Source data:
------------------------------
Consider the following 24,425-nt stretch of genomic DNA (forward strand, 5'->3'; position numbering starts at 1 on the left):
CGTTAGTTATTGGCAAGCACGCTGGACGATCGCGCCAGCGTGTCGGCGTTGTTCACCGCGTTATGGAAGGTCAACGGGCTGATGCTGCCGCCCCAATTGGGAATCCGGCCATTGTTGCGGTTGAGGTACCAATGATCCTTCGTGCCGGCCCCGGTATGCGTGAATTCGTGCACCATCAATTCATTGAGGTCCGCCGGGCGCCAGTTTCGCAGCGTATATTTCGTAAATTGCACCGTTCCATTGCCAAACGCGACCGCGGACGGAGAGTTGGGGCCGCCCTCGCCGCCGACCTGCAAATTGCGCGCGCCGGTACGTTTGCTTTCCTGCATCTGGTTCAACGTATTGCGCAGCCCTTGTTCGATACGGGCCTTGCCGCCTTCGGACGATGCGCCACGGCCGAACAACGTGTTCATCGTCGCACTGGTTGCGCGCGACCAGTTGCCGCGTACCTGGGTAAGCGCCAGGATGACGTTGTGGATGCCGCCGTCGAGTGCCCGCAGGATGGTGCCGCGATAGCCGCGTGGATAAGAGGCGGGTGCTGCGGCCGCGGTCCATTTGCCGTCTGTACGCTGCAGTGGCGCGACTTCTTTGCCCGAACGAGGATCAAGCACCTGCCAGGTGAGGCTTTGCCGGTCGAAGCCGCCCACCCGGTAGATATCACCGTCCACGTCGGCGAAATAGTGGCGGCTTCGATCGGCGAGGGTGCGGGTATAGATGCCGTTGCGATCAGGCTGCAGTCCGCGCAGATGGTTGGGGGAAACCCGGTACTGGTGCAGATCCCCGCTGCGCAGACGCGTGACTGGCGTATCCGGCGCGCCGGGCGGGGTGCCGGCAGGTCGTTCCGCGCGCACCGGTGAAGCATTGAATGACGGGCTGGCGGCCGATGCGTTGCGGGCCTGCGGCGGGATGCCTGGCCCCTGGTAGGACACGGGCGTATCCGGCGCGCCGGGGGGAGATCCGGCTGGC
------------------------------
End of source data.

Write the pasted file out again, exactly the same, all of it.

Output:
Consider the following 24,425-nt stretch of genomic DNA (forward strand, 5'->3'; position numbering starts at 1 on the left):
CGTTAGTTATTGGCAAGCACGCTGGACGATCGCGCCAGCGTGTCGGCGTTGTTCACCGCGTTATGGAAGGTCAACGGGCTGATGCTGCCGCCCCAATTGGGAATCCGGCCATTGTTGCGGTTGAGGTACCAATGATCCTTCGTGCCGGCCCCGGTATGCGTGAATTCGTGCACCATCAATTCATTGAGGTCCGCCGGGCGCCAGTTTCGCAGCGTATATTTCGTAAATTGCACCGTTCCATTGCCAAACGCGACCGCGGACGGAGAGTTGGGGCCGCCCTCGCCGCCGACCTGCAAATTGCGCGCGCCGGTACGTTTGCTTTCCTGCATCTGGTTCAACGTATTGCGCAGCCCTTGTTCGATACGGGCCTTGCCGCCTTCGGACGATGCGCCACGGCCGAACAACGTGTTCATCGTCGCACTGGTTGCGCGCGACCAGTTGCCGCGTACCTGGGTAAGCGCCAGGATGACGTTGTGGATGCCGCCGTCGAGTGCCCGCAGGATGGTGCCGCGATAGCCGCGTGGATAAGAGGCGGGTGCTGCGGCCGCGGTCCATTTGCCGTCTGTACGCTGCAGTGGCGCGACTTCTTTGCCCGAACGAGGATCAAGCACCTGCCAGGTGAGGCTTTGCCGGTCGAAGCCGCCCACCCGGTAGATATCACCGTCCACGTCGGCGAAATAGTGGCGGCTTCGATCGGCGAGGGTGCGGGTATAGATGCCGTTGCGATCAGGCTGCAGTCCGCGCAGATGGTTGGGGGAAACCCGGTACTGGTGCAGATCCCCGCTGCGCAGACGCGTGACTGGCGTATCCGGCGCGCCGGGCGGGGTGCCGGCAGGTCGTTCCGCGCGCACCGGTGAAGCATTGAATGACGGGCTGGCGGCCGATGCGTTGCGGGCCTGCGGCGGGATGCCTGGCCCCTGGTAGGACACGGGCGTATCCGGCGCGCCGGGGGGAGATCCGGCTGGC